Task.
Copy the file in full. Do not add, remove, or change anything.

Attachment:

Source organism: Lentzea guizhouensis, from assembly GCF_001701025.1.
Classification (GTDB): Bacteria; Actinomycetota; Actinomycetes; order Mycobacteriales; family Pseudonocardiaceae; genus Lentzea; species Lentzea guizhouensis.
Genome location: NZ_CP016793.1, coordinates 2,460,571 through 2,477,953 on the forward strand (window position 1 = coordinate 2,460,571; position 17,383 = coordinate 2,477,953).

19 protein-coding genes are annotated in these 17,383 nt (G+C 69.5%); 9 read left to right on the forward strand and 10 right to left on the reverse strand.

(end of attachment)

Source organism: Lentzea guizhouensis, from assembly GCF_001701025.1.
Classification (GTDB): Bacteria; Actinomycetota; Actinomycetes; order Mycobacteriales; family Pseudonocardiaceae; genus Lentzea; species Lentzea guizhouensis.
Genome location: NZ_CP016793.1, coordinates 2,460,571 through 2,477,953 on the forward strand (window position 1 = coordinate 2,460,571; position 17,383 = coordinate 2,477,953).

19 protein-coding genes are annotated in these 17,383 nt (G+C 69.5%); 9 read left to right on the forward strand and 10 right to left on the reverse strand.